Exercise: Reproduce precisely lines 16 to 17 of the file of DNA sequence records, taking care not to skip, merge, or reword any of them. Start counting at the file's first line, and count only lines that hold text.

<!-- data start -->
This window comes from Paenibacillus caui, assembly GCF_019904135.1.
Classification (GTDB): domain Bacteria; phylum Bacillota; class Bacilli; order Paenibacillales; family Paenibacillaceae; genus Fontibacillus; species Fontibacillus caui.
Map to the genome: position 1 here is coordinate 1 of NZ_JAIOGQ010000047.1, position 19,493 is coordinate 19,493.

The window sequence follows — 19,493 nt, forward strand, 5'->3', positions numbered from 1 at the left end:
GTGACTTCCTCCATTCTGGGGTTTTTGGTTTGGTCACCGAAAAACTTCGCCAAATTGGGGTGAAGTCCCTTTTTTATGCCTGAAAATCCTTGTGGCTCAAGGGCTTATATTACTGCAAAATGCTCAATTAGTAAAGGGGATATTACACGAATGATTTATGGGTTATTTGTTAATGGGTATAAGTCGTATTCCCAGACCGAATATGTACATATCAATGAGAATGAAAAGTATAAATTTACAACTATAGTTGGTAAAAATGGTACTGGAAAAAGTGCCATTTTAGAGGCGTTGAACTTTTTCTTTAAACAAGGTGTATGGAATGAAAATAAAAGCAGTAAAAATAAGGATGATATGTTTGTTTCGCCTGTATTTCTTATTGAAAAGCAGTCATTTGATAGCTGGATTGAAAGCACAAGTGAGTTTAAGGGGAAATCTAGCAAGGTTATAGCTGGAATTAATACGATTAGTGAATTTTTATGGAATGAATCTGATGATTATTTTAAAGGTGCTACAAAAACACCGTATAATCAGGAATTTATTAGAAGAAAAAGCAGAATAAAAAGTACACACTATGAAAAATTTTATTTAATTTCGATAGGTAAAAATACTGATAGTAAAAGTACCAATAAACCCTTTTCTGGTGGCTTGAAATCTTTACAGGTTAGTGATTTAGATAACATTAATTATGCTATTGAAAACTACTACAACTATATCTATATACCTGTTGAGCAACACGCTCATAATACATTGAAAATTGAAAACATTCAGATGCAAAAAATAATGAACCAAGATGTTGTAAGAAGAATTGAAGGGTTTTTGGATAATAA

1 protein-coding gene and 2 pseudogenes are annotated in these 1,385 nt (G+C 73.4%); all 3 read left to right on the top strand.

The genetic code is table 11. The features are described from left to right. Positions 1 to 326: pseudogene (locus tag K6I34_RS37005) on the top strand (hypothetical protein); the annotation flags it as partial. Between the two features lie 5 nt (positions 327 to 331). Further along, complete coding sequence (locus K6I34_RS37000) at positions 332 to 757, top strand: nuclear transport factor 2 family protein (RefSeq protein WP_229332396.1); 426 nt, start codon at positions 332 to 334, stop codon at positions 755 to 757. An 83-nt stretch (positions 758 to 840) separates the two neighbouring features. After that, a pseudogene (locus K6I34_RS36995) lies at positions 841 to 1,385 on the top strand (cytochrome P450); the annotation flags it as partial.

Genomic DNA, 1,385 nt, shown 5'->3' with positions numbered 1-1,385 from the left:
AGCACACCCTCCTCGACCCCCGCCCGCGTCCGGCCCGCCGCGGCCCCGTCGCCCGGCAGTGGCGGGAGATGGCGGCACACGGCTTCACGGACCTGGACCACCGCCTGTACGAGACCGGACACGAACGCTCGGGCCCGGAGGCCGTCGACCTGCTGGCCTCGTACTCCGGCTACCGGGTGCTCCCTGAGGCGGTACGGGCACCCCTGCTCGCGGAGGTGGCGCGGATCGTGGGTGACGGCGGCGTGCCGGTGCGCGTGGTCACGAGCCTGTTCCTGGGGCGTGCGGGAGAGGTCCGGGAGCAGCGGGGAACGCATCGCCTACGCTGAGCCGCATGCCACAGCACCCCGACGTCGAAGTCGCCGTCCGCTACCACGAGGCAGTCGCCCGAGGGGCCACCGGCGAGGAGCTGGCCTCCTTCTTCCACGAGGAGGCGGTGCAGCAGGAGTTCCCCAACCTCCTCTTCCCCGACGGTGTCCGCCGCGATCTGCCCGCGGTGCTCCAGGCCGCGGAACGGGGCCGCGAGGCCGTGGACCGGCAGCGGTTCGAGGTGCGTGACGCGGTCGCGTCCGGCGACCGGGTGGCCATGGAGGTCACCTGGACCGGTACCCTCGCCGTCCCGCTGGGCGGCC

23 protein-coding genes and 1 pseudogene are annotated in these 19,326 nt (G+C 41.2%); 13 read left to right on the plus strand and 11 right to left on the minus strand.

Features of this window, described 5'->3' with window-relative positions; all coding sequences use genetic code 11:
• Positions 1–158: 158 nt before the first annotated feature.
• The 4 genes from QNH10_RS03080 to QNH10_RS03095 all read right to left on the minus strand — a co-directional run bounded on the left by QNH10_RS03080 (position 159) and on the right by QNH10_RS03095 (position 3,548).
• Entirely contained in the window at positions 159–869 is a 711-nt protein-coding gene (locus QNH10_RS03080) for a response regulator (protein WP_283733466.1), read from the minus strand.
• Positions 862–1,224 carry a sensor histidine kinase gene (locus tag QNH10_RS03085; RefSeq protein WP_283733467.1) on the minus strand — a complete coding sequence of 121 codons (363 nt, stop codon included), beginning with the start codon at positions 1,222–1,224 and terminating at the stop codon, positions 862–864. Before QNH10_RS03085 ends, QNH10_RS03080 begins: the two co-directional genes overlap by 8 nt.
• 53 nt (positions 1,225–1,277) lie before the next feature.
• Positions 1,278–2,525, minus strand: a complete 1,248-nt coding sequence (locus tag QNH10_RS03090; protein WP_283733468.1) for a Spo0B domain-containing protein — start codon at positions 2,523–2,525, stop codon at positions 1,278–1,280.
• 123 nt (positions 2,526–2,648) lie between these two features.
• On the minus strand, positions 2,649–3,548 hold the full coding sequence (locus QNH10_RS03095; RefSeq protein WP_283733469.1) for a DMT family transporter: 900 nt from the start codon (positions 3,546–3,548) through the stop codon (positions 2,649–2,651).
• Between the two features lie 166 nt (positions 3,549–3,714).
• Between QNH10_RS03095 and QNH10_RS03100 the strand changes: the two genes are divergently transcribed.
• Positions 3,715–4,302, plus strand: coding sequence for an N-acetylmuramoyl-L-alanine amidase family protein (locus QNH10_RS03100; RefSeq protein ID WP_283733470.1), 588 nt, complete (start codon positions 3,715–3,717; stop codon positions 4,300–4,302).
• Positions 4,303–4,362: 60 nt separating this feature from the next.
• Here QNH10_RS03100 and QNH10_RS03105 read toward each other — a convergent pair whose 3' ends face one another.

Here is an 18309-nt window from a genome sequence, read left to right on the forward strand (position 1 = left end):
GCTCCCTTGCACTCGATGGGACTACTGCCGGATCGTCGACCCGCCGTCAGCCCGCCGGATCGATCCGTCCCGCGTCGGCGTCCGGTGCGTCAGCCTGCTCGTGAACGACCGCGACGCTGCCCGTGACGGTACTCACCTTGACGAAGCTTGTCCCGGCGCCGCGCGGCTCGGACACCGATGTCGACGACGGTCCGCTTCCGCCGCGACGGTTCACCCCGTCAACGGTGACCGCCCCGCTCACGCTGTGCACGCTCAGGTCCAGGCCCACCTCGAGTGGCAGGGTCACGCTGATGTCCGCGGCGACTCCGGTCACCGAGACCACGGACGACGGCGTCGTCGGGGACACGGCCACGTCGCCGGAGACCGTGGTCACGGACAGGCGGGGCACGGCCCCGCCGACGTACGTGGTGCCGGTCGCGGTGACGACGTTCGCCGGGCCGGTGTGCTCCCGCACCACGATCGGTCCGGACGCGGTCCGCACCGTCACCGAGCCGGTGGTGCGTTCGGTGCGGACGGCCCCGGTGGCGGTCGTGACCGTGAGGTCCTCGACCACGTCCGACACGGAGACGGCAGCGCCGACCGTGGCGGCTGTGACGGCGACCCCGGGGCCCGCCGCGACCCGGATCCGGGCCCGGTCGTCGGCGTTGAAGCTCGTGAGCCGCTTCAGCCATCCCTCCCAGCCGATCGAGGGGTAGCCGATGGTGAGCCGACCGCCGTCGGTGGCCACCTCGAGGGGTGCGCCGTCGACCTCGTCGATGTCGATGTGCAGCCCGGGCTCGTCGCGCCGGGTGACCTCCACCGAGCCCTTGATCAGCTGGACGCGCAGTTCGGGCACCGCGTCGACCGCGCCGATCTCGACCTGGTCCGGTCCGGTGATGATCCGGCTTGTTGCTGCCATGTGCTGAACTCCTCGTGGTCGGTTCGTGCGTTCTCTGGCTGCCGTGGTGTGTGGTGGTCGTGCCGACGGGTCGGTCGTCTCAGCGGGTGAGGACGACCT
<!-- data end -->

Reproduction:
• 53 nt (positions 1,225–1,277) lie before the next feature.
• Positions 1,278–2,525, minus strand: a complete 1,248-nt coding sequence (locus tag QNH10_RS03090; protein WP_283733468.1) for a Spo0B domain-containing protein — start codon at positions 2,523–2,525, stop codon at positions 1,278–1,280.